If you ask Rebecca Harrison, RN and her aunt, Sue Gravelle, RN, about sacrifice, they will each point to the other. But last November, Harrison put her life on hold--and at risk--to give one of her kidneys to Gravelle.
Gravelle's battle with kidney issues has been a source of discomfort all her life. She was diagnosed as a child with urinary reflux disease from an anatomical lack of development and had her first kidney transplant, donated by her mother, in 1973.
As a child, she spent a lot of time at Grady Hospital in Atlanta in an adult unit. Renal failure was unusual in pediatric patients, and the nurses took special interest in a child under their care. The time Gravelle spent with those care givers shaped her life.
"Considering all the time I spent in the hospital, I had a very positive experience with the health care staff, so I've known since I was little that I wanted to be a nurse," Gravelle says. "I'm compassionate with patients, partially because, as a chronic patient, I've been on both sides."
The original transplanted kidney lasted 47 years before Gravelle began to experience Stage 4 renal failure. As a nurse and patient, she knew Stage 5 was coming because she was familiar with the signs of nausea, vomiting, extreme fatigue and lack of appetite.
"Rebecca and I were pretty aggressive about getting me on the transplant list and following the process," Gravelle says. "The hardest thing was that I had to quit work in June. I had been working four nursing jobs, and I love them all."
Gravelle and Harrison have always been close. When Harrison was in high school, she told her aunt that if ever she needed a kidney, she would give it to her.
"She called me in April when she got her Stage 5 diagnosis," Harrison says. "I knew we had to get the ball rolling. I decided it was time to come home when her labs got worse."
Harrison, who lived in North Carolina, began reaching out to UAB regularly in her goal to get on staff back in Birmingham and her relentlessness paid off. She worked on test procedures for qualifying as a donor, even as she drove south to Birmingham, keeping a cooler close by as she stopped at convenience stores along the way, collecting her 24-hour urine samples.
Harrison moved to her aunt's farm in Trussville and continued the testing, undergoing a CAT scan to be sure things looked anatomically correct and had their blood samples mixed to ensure compatibility.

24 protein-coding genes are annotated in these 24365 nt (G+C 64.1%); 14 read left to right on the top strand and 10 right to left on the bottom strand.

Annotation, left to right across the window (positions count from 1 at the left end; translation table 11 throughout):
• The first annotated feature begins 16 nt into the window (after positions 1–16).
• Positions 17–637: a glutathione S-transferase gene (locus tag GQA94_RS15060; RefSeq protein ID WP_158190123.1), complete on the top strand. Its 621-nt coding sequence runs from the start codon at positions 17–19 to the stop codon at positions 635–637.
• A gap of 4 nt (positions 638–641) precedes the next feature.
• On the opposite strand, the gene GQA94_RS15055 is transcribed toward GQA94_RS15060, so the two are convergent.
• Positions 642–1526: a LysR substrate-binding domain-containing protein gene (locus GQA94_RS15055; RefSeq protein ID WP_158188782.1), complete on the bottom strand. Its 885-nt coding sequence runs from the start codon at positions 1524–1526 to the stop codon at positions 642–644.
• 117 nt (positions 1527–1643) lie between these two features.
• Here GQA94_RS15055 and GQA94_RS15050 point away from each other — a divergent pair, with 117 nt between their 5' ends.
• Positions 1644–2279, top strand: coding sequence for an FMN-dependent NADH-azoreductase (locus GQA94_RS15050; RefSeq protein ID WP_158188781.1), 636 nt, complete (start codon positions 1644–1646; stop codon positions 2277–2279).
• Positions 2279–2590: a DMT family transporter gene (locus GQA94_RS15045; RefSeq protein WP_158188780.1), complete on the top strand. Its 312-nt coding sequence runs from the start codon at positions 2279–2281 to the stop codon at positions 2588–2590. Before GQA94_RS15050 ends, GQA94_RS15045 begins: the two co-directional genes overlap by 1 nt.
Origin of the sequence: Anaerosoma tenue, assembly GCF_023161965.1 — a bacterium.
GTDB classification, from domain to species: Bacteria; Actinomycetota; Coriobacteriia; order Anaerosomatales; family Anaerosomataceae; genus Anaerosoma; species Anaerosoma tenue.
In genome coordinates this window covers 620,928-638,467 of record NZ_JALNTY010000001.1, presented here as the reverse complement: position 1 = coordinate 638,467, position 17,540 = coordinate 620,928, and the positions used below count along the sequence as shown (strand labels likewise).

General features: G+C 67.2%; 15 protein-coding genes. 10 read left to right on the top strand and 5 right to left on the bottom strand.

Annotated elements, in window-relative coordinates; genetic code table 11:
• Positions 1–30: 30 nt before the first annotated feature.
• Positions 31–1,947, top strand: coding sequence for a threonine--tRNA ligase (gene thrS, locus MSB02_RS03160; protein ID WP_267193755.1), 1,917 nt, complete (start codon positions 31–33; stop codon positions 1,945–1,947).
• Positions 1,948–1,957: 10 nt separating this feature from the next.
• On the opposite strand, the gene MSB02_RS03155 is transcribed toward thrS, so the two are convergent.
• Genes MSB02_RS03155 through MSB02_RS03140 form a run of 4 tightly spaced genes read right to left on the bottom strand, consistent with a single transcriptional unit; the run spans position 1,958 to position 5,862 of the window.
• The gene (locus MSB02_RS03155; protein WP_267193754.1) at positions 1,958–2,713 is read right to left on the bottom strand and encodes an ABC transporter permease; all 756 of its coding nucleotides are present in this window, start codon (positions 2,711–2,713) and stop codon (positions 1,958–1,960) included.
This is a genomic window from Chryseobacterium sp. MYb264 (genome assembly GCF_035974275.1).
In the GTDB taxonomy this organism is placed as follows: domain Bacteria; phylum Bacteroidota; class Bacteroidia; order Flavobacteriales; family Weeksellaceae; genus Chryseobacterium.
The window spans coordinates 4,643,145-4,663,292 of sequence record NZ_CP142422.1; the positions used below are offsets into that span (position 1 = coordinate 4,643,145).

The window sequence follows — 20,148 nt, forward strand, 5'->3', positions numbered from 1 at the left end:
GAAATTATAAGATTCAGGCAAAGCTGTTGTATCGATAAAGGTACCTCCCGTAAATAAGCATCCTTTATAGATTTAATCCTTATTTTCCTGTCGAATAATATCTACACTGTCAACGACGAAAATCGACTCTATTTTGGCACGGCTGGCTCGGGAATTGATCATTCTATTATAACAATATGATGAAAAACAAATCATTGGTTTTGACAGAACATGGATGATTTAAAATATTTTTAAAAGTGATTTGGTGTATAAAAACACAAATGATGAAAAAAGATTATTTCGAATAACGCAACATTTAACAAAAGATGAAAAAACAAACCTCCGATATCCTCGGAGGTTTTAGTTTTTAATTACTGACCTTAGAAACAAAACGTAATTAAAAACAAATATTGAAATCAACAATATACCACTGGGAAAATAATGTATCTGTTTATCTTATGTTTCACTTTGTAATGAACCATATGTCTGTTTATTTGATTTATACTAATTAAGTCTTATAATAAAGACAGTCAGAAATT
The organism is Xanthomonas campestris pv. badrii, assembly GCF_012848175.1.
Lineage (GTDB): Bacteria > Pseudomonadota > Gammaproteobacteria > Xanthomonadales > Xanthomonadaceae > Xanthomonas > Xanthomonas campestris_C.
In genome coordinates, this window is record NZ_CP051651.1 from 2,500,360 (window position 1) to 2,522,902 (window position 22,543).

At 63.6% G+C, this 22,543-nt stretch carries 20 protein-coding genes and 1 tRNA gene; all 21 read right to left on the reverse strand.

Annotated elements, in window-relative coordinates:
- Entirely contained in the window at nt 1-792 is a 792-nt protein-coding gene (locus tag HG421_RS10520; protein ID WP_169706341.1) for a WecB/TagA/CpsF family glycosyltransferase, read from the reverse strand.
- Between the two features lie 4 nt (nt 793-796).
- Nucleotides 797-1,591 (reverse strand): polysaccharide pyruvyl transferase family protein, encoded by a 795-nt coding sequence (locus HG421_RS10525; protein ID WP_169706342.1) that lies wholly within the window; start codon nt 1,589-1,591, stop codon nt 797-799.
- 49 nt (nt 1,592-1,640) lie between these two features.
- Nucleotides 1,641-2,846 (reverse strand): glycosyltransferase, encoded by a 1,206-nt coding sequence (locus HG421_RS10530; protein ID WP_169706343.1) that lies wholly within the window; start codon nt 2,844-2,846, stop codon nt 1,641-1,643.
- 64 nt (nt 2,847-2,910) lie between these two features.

"I had never had a blood transfusion or surgery and never had a pregnancy," Harrison says. "That was an advantage because any antigens I had could have attacked Sue. We ended up being a 90 percent match."
Harrison is nonchalant about having given something as valuable as an organ, with the attendant pain and lengthy recovery. "People told me it was an amazing thing to do," she says. "But that's what you do for family."
As a nurse, she often sees critical issues that help her put things in perspective. But like her aunt, she's accustomed to a busy schedule, which made the down time after the surgery difficult.
"The worst part was the first couple of weeks," she says. "I'm a busy person, and I'm not used to having to rely on people to help me do things. The biggest thing was not pushing myself too hard. I did that a couple of times, and it didn't work out well."
She says her takeaway from the surgery is that the health care system overcomplicates organ transplantation. Even with their personal experience in the field, it was a difficult battle to make things happen.
"My aunt and I have knowledge of how the health care system works, and we kept pushing to get things done," Harrison says. "Some people get so frustrated, they just give up."
"This will make Rebecca an even better nurse," Gravelle says. "She has been taking care of me off and on and now she got some good experience navigating healthcare issues. There's no way to express appreciation for all she's done."